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Browse Prior Art Database

Audio Notification of Inconsequential Distributions

IP.com Disclosure Number: IPCOM000108460D
Original Publication Date: 1992-Jun-01
Included in the Prior Art Database: 2005-Mar-22
Document File: 2 page(s) / 97K

Publishing Venue

IBM

Related People

Johnson, WJ: AUTHOR [+3]

Abstract

With the advent of the electronic office, there has been a prevalent explosion of messages, notes, and other distributions which are not of a significant matter being distributed throughout a network. This article describes a method for notification of inconsequential distributions, i.e., junk mail.

This text was extracted from an ASCII text file.
This is the abbreviated version, containing approximately 52% of the total text.

Audio Notification of Inconsequential Distributions

       With the advent of the electronic office, there has been
a prevalent explosion of messages, notes, and other distributions
which are not of a significant matter being distributed throughout a
network.  This article describes a method for notification of
inconsequential distributions, i.e., junk mail.

      One property for determining inconsequential distributions is
that the distribution is sent to a multitude of individuals.  The
distribution is not directed to a single individual, but to multiple
users.  This property can be used to determine the significance of
the distributions.

      This article encompasses a method whereby a distinguishable
tone or sequence of tones can be associated for each distribution.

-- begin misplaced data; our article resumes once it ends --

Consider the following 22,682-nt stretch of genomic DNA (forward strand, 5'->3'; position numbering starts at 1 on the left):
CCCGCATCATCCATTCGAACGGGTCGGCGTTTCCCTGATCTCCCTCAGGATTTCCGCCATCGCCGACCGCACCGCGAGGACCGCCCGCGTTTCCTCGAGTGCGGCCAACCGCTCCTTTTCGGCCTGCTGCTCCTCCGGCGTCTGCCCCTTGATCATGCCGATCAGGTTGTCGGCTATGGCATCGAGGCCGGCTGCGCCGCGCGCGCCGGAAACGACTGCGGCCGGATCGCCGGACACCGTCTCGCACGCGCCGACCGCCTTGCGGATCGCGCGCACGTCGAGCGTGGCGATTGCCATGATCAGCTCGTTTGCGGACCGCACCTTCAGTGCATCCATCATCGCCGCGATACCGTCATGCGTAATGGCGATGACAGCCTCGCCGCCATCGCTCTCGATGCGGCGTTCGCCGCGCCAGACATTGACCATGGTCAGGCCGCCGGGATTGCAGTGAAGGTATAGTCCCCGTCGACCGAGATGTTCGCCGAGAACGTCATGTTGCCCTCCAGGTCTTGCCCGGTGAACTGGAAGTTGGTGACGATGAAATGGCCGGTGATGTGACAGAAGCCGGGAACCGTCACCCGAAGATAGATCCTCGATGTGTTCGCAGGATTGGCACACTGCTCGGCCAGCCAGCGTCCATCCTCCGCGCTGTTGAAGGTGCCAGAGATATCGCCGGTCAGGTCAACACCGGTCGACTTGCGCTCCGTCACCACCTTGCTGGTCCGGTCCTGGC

This method differs from prior methods which simply produces an audio
tone upon reception of new mail.  The terms tone and sound can be
used interchangeably with reference to this article.

      Given that within a typical office environment, personal
workstations are often within audio range of each other, a unique
tone for a particular message can be generated, thus allowing other
users to hear the same identical tone or sequence of tones on other
machines.  This sound would signify that the distribution may be of
an inconsequential nature.

      Given that a multitude of distributions may be constantly
arriving at a plurality of workstations, a method is needed to
differentiate the audio tones for each distribution.  Currently, most
mail systems, have an Identifier which uniquely identifies the
message within the network, sometimes referred to as Unique
Distribution Identifier, or UDI.

      This UDI can be used as key for a function to generate a
number, which can be used as an index into an array which contains
reference to the tone(s) which should be generated. This array would
contain differing tone(s) for each entry in the array.  The function
which is performed on the UDI should be of a nature such that a well
distributed sequence of numbers are generated so as the function does
not produce identical numbers on differing UDIs.  It should be noted
that the larger the array, the larger the range of numbers that can
be produced without collision of entries within the array.  The
following is an implementation example of a function which can be
us...